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CLASS 9: Important Legal Issues to Know About Concerning the Internet; Other Virtual Media: Teleconferencing and Distance Learning

Fair Use, Copyright, and Trademark Issues:

We seldom really see the repercussions of misuse of information found on WWW sites or copyrighted information so it is not readily apparent that there are, indeed, serious repercussions. Lawsuits and legal fees wouldn’t necessarily be the worst that could happen either. There could actually be seizure of your computer and all of your stored data on diskettes or zip disks if you were sued by the Federal Communications Commission. And ignorance is no excuse in the “eyes of the law.” So, to protect yourselves from potential liability, here are just a few of the rules to remember when publishing anywhere, including the World Wide Web or other internet venues:

  1. Not all copyrighted materials indicate they are copyrighted. Consider anything that is published as being, de facto, copyrighted. In a lawsuit, 90% of the time, the courts would. This doesn’t mean that you can’t quote something on a site, or that you can’t link to a site, but it does mean you need to observe certain rules of protocol and netiquette. Write or call for permission if you are linking with a personal website, or if you are quoting over forty words of a quote. (The “forty word” rule of thumb is a standard observed world-wide, however legal precedents can change, so it is not a legal defense against liability.) You always need to cite your sources, even if the quotes are less than forty words.
     
  2. Pictures and graphics need to have permission too, likewise for using someone else’s trademark. It is always best to get permissions in writing whenever possible. Photographs also fall under this category, so be sure to get signatures from everyone in a photo you are using. Even if it is a professional model, get a release to use the picture in writing. Minimal information on the release should include a statement that gives you permission to use and/or reproduce and/or sell the photograph (picture or graphic), the signature of the party (or parties), and the date.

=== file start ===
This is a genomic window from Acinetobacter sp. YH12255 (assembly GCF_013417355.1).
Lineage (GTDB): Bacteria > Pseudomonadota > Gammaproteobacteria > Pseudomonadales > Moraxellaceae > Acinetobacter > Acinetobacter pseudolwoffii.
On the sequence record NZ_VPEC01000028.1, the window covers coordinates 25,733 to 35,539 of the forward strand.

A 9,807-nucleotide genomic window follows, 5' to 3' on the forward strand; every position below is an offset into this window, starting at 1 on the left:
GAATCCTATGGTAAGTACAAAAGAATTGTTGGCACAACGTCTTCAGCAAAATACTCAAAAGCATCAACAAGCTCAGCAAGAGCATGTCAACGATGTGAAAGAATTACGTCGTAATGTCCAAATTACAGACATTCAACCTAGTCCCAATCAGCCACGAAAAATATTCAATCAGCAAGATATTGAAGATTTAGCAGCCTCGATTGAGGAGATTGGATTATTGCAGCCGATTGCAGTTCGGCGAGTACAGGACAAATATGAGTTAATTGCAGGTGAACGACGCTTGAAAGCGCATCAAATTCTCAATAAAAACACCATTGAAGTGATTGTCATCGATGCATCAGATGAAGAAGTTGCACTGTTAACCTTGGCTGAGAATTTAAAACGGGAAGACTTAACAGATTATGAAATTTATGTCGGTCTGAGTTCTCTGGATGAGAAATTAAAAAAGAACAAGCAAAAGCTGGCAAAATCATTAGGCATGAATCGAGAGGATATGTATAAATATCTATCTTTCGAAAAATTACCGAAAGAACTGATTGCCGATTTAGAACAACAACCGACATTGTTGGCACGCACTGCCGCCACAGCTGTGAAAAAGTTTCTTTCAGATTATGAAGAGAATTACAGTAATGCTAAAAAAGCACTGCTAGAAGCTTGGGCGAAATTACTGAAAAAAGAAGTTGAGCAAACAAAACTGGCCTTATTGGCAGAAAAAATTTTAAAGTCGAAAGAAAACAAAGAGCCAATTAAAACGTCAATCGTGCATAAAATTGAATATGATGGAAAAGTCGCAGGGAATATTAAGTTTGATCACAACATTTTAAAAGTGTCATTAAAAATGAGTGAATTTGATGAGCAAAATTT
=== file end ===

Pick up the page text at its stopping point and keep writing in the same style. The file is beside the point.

3. Avoid any inflamatory or profane use of language or threats, and be very careful of links to other sites that could include this information. Some scary examples exist of webmasters and electronic publishers being arrested and their computers confiscated over obscure links to sites with hacker information, incendiaries, and pediphiles. Know what you are linking to and periodically check those links.
     
  4. There are questions that abound about “fair use,” and “educational fair use.” Try to keep alert to precedents that could change relevent to these applications because as they change, the results could affect your sites.
     
  5. Software piracy is illegal. There is shareware and freeware available, but even those have limitations in what you can do with them. It is not legal to pirate those either, and repackage and/or market them in your own product. This should be obvious and not need mentioning, but often it is not viewed as plegerizing to the erstwhile designer chafing to expedite their new product. Don’t do it.
     
  6. First amentment rights are debated hotly in the virtual realm. To best avoid potential legal issues with respect to first amendment rights, avoid inflammatory issues like pornography, bombings, assassinations, you get the idea..
     
  7. Avoid gender, race, or religious statements or graphics.
     
  8. Here are a few websites that can provide further information on the legal ramifications of virtual publishing:

    http://law.house.gov
    http://lcweb.loc.gov/copyright
    http://www.benedict.com/
    http://www.bitlaw.com/internet/
    http://www.eff.org/pub/Legal/
    http://www.eff.org/blueribbon/
    http://www.eff.org/pub/Legal/CyberLaw_Course/
    http://www.ilpf.org